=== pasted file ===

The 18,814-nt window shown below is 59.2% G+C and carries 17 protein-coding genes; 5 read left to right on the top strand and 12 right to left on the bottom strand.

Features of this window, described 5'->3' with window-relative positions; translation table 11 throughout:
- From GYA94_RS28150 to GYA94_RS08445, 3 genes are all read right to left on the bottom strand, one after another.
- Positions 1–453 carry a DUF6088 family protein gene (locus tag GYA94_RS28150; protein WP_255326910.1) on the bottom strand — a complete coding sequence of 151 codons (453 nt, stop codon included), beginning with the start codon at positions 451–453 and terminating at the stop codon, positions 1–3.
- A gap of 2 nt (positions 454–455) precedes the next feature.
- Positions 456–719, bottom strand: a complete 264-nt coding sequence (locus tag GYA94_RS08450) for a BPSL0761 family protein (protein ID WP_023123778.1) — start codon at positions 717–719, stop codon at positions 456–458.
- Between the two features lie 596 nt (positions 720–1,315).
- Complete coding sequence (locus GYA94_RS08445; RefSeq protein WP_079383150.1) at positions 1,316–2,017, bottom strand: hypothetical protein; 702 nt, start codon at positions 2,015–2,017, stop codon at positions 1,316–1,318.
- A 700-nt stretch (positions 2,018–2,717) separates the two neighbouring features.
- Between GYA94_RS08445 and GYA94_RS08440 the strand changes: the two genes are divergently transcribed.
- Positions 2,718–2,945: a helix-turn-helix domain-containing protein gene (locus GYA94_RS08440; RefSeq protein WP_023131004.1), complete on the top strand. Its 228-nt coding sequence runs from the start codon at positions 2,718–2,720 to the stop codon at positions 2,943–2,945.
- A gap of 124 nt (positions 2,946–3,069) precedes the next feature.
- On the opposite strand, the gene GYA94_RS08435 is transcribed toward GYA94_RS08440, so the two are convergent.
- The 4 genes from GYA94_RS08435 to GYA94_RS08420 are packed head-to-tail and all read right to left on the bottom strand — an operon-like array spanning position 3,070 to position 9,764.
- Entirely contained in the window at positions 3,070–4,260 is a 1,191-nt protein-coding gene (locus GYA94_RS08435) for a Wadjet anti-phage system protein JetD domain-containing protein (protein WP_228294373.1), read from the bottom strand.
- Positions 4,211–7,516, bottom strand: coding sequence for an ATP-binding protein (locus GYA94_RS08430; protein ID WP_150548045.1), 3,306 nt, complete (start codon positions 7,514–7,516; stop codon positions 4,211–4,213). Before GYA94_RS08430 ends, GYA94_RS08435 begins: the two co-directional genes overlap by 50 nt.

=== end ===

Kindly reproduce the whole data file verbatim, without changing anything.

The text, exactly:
The 18,814-nt window shown below is 59.2% G+C and carries 17 protein-coding genes; 5 read left to right on the top strand and 12 right to left on the bottom strand.

Features of this window, described 5'->3' with window-relative positions; translation table 11 throughout:
- From GYA94_RS28150 to GYA94_RS08445, 3 genes are all read right to left on the bottom strand, one after another.
- Positions 1–453 carry a DUF6088 family protein gene (locus tag GYA94_RS28150; protein WP_255326910.1) on the bottom strand — a complete coding sequence of 151 codons (453 nt, stop codon included), beginning with the start codon at positions 451–453 and terminating at the stop codon, positions 1–3.
- A gap of 2 nt (positions 454–455) precedes the next feature.
- Positions 456–719, bottom strand: a complete 264-nt coding sequence (locus tag GYA94_RS08450) for a BPSL0761 family protein (protein ID WP_023123778.1) — start codon at positions 717–719, stop codon at positions 456–458.
- Between the two features lie 596 nt (positions 720–1,315).
- Complete coding sequence (locus GYA94_RS08445; RefSeq protein WP_079383150.1) at positions 1,316–2,017, bottom strand: hypothetical protein; 702 nt, start codon at positions 2,015–2,017, stop codon at positions 1,316–1,318.
- A 700-nt stretch (positions 2,018–2,717) separates the two neighbouring features.
- Between GYA94_RS08445 and GYA94_RS08440 the strand changes: the two genes are divergently transcribed.
- Positions 2,718–2,945: a helix-turn-helix domain-containing protein gene (locus GYA94_RS08440; RefSeq protein WP_023131004.1), complete on the top strand. Its 228-nt coding sequence runs from the start codon at positions 2,718–2,720 to the stop codon at positions 2,943–2,945.
- A gap of 124 nt (positions 2,946–3,069) precedes the next feature.
- On the opposite strand, the gene GYA94_RS08435 is transcribed toward GYA94_RS08440, so the two are convergent.
- The 4 genes from GYA94_RS08435 to GYA94_RS08420 are packed head-to-tail and all read right to left on the bottom strand — an operon-like array spanning position 3,070 to position 9,764.
- Entirely contained in the window at positions 3,070–4,260 is a 1,191-nt protein-coding gene (locus GYA94_RS08435) for a Wadjet anti-phage system protein JetD domain-containing protein (protein WP_228294373.1), read from the bottom strand.
- Positions 4,211–7,516, bottom strand: coding sequence for an ATP-binding protein (locus GYA94_RS08430; protein ID WP_150548045.1), 3,306 nt, complete (start codon positions 7,514–7,516; stop codon positions 4,211–4,213). Before GYA94_RS08430 ends, GYA94_RS08435 begins: the two co-directional genes overlap by 50 nt.